My short story ‘The Corvidae Diary’ has been selected as one of the 10 to be read at Stroud Short Stories 20. Originally planned for April, the event (ironically entitled ‘Disruptions’!) has understandably had to be postponed to November, due to the restrictions recommended by the Coronavirus AKA COVID-19.
I am delighted to be reading again, this will be my third time, following ‘A Winter Wedding’ in 2015 and ‘Cargo’ in 2018.
The Corvidae Diary is possibly the most topical story I have ever written. Its narrator, stuck in self-isolation following the outbreak of a virulent virus, contemplates his life and attempts to work from home while enduring the Climate change protesters camped outside his apartment building. Slowly, as his daily temperature readings rise to dangerous levels as the virus takes hold, he begins to accept a connection between the biosphere, the virus and the enthusiastic young protesters he resents yet comes to admire.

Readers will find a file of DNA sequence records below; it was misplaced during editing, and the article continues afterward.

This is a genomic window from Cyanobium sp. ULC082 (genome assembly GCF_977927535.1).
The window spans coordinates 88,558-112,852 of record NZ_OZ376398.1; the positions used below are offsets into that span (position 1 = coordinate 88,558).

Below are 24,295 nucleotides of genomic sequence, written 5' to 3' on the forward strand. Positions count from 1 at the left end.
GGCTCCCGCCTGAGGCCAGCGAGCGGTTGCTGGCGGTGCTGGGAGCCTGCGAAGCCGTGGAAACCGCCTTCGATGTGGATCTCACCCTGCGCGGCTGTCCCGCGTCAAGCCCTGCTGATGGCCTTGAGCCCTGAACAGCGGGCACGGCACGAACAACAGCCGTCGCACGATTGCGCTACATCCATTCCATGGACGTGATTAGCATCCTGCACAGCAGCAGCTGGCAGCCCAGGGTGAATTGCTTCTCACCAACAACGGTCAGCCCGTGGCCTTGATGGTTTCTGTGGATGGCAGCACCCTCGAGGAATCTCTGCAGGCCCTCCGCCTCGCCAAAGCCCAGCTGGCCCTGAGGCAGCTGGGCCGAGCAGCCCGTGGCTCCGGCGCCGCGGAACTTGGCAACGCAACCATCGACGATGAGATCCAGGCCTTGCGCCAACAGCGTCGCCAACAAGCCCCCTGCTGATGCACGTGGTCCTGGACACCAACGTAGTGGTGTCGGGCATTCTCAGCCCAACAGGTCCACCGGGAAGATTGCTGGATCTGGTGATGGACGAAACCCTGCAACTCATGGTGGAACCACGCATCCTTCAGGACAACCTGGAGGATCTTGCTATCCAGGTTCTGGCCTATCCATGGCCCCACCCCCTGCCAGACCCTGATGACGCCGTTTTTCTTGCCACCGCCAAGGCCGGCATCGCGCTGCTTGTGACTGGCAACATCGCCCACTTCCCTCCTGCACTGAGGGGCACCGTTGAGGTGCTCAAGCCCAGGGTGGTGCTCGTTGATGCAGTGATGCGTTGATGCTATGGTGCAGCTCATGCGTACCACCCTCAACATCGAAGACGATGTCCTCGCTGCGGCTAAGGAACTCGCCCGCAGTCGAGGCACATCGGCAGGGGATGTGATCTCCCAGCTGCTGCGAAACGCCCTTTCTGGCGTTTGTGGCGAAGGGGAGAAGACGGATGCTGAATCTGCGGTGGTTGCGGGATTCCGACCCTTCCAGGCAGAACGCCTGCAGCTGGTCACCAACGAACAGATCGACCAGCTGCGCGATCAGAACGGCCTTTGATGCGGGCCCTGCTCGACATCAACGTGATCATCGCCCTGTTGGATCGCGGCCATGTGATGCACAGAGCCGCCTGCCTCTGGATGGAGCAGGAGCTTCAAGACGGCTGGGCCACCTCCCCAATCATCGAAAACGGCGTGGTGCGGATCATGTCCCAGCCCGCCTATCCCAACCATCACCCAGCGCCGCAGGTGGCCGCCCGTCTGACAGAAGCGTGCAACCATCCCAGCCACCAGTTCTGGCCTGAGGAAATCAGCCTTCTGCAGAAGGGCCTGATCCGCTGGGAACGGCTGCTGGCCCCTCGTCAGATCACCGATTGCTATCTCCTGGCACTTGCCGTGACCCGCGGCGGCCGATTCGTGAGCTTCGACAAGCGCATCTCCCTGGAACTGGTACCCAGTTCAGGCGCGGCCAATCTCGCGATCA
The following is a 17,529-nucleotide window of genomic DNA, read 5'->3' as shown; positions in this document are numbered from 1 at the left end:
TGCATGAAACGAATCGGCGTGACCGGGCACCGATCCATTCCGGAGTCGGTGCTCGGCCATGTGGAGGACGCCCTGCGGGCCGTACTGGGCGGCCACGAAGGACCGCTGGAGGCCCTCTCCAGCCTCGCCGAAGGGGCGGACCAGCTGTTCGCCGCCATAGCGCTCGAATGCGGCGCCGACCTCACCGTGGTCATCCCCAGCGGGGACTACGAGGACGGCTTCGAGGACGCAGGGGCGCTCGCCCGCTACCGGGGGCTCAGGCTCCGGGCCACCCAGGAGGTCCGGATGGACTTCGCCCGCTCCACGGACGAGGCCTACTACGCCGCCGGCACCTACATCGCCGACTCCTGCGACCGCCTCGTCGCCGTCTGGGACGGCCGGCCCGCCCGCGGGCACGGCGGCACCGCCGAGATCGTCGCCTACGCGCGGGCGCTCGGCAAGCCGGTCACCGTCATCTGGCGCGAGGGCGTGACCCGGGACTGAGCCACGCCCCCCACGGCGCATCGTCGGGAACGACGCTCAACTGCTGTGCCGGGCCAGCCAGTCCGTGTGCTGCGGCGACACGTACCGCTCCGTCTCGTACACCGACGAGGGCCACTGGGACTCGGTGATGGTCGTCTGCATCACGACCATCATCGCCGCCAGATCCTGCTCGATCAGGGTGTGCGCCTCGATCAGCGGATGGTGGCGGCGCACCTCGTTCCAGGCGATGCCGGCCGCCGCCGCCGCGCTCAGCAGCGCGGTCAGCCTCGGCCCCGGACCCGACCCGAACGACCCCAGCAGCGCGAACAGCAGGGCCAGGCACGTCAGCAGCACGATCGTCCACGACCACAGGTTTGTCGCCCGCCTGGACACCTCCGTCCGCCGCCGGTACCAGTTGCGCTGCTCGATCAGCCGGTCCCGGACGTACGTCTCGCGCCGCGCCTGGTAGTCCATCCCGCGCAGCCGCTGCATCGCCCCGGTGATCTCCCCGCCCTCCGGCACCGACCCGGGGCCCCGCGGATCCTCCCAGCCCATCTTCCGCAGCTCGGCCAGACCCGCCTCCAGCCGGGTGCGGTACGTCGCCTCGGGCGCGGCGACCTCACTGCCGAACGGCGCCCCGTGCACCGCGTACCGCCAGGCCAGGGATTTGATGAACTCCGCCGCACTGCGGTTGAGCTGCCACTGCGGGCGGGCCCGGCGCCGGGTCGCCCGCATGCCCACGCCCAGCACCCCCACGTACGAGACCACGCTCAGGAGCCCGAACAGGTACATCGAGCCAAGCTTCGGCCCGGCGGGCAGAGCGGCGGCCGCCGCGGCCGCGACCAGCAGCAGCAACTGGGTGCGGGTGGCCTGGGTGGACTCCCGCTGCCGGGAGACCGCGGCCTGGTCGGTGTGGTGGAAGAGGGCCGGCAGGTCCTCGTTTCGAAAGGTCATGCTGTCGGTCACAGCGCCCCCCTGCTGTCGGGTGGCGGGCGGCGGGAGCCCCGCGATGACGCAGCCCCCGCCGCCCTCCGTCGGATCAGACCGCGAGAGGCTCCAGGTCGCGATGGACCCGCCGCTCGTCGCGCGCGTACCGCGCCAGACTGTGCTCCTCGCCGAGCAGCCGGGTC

I named my virus Corvidae after mishearing/misreading COVID-19 as CORVID-19. I think I assumed that the WHO (in an act of spectacularly dark humour) had selected CORVID from Corvidae, the order of Passerine (it’s to do with the configuration of their toes) singing birds including the carrion birds Ravens, Crows & Magpies.
I once studied a famously gloomy Scottish poem (about death, naturally) entitled ‘The Twa Corbies’, Corbie (from Corvidae) being an old Scottish word for Raven.